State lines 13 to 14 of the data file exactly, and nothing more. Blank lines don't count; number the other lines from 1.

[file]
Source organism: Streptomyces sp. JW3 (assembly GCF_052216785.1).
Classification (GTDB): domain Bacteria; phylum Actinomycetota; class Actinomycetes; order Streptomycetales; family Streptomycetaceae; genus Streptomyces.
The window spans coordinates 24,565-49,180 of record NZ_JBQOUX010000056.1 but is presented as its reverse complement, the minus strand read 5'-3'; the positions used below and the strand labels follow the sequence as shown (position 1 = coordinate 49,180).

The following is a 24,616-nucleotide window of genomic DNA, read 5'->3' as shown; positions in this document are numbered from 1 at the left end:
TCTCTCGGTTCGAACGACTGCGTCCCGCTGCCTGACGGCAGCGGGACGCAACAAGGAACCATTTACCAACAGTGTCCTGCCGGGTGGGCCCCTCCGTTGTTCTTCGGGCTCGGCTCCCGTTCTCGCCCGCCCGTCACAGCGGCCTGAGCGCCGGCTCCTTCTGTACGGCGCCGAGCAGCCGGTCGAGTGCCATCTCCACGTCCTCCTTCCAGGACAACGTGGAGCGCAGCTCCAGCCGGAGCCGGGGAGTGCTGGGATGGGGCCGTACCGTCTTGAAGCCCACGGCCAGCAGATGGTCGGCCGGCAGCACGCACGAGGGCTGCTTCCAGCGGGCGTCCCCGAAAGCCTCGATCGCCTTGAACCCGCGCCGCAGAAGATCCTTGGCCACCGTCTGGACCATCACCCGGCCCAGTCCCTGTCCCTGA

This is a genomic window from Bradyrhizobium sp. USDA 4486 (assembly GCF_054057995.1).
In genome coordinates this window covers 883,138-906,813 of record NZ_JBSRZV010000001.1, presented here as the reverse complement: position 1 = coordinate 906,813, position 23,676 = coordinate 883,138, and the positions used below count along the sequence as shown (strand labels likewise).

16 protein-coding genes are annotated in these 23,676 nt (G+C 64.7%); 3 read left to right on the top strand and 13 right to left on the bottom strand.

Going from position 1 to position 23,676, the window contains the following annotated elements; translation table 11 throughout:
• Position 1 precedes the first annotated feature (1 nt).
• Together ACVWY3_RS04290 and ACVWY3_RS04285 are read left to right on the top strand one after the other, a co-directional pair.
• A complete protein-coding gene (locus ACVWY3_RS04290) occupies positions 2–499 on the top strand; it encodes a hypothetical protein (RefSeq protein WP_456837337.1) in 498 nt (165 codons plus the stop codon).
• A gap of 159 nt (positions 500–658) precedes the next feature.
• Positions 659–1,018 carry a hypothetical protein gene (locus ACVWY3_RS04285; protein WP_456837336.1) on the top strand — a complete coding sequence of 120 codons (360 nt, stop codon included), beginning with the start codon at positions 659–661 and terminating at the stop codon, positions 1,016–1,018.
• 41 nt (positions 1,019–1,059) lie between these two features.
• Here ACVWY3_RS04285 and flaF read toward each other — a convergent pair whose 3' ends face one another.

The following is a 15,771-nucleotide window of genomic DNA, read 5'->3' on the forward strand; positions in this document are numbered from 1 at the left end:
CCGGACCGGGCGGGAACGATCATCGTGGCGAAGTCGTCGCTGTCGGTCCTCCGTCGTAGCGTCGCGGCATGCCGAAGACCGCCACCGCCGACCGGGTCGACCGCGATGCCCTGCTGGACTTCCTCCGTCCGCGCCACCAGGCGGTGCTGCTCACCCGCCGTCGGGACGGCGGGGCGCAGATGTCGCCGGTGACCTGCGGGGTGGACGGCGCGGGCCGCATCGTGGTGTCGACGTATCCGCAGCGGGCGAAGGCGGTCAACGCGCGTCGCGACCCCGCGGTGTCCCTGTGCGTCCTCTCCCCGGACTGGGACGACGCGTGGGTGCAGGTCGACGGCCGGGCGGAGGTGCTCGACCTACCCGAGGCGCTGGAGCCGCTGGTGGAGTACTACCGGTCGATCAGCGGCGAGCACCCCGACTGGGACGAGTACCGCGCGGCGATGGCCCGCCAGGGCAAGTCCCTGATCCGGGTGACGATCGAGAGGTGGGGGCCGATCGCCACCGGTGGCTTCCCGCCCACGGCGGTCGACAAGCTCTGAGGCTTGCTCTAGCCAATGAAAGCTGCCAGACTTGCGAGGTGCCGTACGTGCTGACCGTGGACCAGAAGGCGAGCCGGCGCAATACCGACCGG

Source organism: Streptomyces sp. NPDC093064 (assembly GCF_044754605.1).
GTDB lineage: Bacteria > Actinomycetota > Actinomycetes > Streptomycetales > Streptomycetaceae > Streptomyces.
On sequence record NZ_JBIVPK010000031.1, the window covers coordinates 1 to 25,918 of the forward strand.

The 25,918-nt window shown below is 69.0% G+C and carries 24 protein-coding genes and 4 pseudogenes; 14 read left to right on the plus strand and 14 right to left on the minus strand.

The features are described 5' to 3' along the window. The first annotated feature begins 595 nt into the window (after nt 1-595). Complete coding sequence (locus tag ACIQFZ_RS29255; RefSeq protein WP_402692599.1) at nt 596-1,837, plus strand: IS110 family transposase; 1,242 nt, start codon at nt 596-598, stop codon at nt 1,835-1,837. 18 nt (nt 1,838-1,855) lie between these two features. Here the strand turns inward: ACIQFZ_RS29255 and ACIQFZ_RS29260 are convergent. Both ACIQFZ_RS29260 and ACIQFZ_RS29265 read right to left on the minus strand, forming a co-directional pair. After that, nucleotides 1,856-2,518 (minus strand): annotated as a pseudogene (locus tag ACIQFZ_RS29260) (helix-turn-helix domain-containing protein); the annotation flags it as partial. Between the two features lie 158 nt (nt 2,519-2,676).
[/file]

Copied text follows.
• A gap of 159 nt (positions 500–658) precedes the next feature.
• Positions 659–1,018 carry a hypothetical protein gene (locus ACVWY3_RS04285; protein WP_456837336.1) on the top strand — a complete coding sequence of 120 codons (360 nt, stop codon included), beginning with the start codon at positions 659–661 and terminating at the stop codon, positions 1,016–1,018.